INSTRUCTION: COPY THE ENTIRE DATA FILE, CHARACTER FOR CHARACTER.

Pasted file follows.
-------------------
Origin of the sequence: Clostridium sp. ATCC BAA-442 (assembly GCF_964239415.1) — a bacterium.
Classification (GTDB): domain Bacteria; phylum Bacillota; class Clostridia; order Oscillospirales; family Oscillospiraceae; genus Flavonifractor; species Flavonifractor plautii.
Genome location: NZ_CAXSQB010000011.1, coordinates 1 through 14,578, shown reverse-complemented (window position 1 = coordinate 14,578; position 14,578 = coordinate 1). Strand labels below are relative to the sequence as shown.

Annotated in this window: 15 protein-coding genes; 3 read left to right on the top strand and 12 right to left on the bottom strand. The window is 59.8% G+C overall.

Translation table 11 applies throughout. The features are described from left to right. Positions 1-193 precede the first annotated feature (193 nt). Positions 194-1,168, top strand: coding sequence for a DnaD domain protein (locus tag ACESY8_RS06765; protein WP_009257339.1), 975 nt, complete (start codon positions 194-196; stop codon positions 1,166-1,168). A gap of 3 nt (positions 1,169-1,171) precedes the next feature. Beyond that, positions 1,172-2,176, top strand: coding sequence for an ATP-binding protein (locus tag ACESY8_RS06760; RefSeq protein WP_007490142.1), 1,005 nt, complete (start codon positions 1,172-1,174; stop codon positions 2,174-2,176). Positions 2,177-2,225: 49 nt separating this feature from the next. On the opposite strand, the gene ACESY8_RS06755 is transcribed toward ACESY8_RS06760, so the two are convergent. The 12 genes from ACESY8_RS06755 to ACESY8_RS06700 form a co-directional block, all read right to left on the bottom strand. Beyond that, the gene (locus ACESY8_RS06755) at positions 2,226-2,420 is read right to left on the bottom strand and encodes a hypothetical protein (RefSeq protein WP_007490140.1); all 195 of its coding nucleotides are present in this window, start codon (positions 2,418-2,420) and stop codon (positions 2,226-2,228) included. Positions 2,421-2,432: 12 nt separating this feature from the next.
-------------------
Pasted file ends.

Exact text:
Origin of the sequence: Clostridium sp. ATCC BAA-442 (assembly GCF_964239415.1) — a bacterium.
Classification (GTDB): domain Bacteria; phylum Bacillota; class Clostridia; order Oscillospirales; family Oscillospiraceae; genus Flavonifractor; species Flavonifractor plautii.
Genome location: NZ_CAXSQB010000011.1, coordinates 1 through 14,578, shown reverse-complemented (window position 1 = coordinate 14,578; position 14,578 = coordinate 1). Strand labels below are relative to the sequence as shown.

Annotated in this window: 15 protein-coding genes; 3 read left to right on the top strand and 12 right to left on the bottom strand. The window is 59.8% G+C overall.

Translation table 11 applies throughout. The features are described from left to right. Positions 1-193 precede the first annotated feature (193 nt). Positions 194-1,168, top strand: coding sequence for a DnaD domain protein (locus tag ACESY8_RS06765; protein WP_009257339.1), 975 nt, complete (start codon positions 194-196; stop codon positions 1,166-1,168). A gap of 3 nt (positions 1,169-1,171) precedes the next feature. Beyond that, positions 1,172-2,176, top strand: coding sequence for an ATP-binding protein (locus tag ACESY8_RS06760; RefSeq protein WP_007490142.1), 1,005 nt, complete (start codon positions 1,172-1,174; stop codon positions 2,174-2,176). Positions 2,177-2,225: 49 nt separating this feature from the next. On the opposite strand, the gene ACESY8_RS06755 is transcribed toward ACESY8_RS06760, so the two are convergent. The 12 genes from ACESY8_RS06755 to ACESY8_RS06700 form a co-directional block, all read right to left on the bottom strand. Beyond that, the gene (locus ACESY8_RS06755) at positions 2,226-2,420 is read right to left on the bottom strand and encodes a hypothetical protein (RefSeq protein WP_007490140.1); all 195 of its coding nucleotides are present in this window, start codon (positions 2,418-2,420) and stop codon (positions 2,226-2,228) included. Positions 2,421-2,432: 12 nt separating this feature from the next.